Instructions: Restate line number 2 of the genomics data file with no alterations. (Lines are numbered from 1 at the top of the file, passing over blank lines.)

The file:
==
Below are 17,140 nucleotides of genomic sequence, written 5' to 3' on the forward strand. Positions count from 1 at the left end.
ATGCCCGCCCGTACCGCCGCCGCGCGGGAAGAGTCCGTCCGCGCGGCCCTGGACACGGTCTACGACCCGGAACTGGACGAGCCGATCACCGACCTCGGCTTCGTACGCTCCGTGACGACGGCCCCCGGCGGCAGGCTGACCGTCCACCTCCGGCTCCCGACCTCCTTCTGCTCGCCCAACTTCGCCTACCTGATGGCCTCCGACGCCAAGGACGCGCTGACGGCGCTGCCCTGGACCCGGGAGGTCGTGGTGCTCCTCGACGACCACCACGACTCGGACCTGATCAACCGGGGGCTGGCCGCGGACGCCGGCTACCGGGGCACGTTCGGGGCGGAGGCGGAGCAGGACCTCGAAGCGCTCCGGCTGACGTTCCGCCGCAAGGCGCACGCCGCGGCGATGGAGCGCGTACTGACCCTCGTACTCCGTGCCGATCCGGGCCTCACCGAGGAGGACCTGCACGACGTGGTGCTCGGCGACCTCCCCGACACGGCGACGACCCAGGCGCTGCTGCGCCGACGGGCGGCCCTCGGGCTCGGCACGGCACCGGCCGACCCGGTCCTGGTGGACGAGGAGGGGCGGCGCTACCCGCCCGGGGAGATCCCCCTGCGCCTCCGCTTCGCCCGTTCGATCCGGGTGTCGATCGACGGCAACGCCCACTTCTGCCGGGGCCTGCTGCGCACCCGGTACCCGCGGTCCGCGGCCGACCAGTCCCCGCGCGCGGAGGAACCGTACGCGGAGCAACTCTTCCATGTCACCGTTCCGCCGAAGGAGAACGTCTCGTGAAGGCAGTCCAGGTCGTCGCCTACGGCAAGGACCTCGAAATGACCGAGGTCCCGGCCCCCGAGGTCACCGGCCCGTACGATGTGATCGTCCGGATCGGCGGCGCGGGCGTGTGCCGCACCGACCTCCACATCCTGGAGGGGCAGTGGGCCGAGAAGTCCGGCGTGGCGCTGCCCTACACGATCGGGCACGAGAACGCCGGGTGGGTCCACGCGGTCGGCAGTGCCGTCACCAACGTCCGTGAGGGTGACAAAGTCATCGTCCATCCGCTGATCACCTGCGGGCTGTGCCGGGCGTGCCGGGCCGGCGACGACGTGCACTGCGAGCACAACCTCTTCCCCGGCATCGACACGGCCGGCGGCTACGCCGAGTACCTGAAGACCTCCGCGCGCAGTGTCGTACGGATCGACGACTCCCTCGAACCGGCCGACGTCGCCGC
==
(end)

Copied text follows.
ATGCCCGCCCGTACCGCCGCCGCGCGGGAAGAGTCCGTCCGCGCGGCCCTGGACACGGTCTACGACCCGGAACTGGACGAGCCGATCACCGACCTCGGCTTCGTACGCTCCGTGACGACGGCCCCCGGCGGCAGGCTGACCGTCCACCTCCGGCTCCCGACCTCCTTCTGCTCGCCCAACTTCGCCTACCTGATGGCCTCCGACGCCAAGGACGCGCTGACGGCGCTGCCCTGGACCCGGGAGGTCGTGGTGCTCCTCGACGACCACCACGACTCGGACCTGATCAACCGGGGGCTGGCCGCGGACGCCGGCTACCGGGGCACGTTCGGGGCGGAGGCGGAGCAGGACCTCGAAGCGCTCCGGCTGACGTTCCGCCGCAAGGCGCACGCCGCGGCGATGGAGCGCGTACTGACCCTCGTACTCCGTGCCGATCCGGGCCTCACCGAGGAGGACCTGCACGACGTGGTGCTCGGCGACCTCCCCGACACGGCGACGACCCAGGCGCTGCTGCGCCGACGGGCGGCCCTCGGGCTCGGCACGGCACCGGCCGACCCGGTCCTGGTGGACGAGGAGGGGCGGCGCTACCCGCCCGGGGAGATCCCCCTGCGCCTCCGCTTCGCCCGTTCGATCCGGGTGTCGATCGACGGCAACGCCCACTTCTGCCGGGGCCTGCTGCGCACCCGGTACCCGCGGTCCGCGGCCGACCAGTCCCCGCGCGCGGAGGAACCGTACGCGGAGCAACTCTTCCATGTCACCGTTCCGCCGAAGGAGAACGTCTCGTGAAGGCAGTCCAGGTCGTCGCCTACGGCAAGGACCTCGAAATGACCGAGGTCCCGGCCCCCGAGGTCACCGGCCCGTACGATGTGATCGTCCGGATCGGCGGCGCGGGCGTGTGCCGCACCGACCTCCACATCCTGGAGGGGCAGTGGGCCGAGAAGTCCGGCGTGGCGCTGCCCTACACGATCGGGCACGAGAACGCCGGGTGGGTCCACGCGGTCGGCAGTGCCGTCACCAACGTCCGTGAGGGTGACAAAGTCATCGTCCATCCGCTGATCACCTGCGGGCTGTGCCGGGCGTGCCGGGCCGGCGACGACGTGCACTGCGAGCACAACCTCTTCCCCGGCATCGACACGGCCGGCGGCTACGCCGAGTACCTGAAGACCTCCGCGCGCAGTGTCGTACGGATCGACGACTCCCTCGAACCGGCCGACGTCGCCGC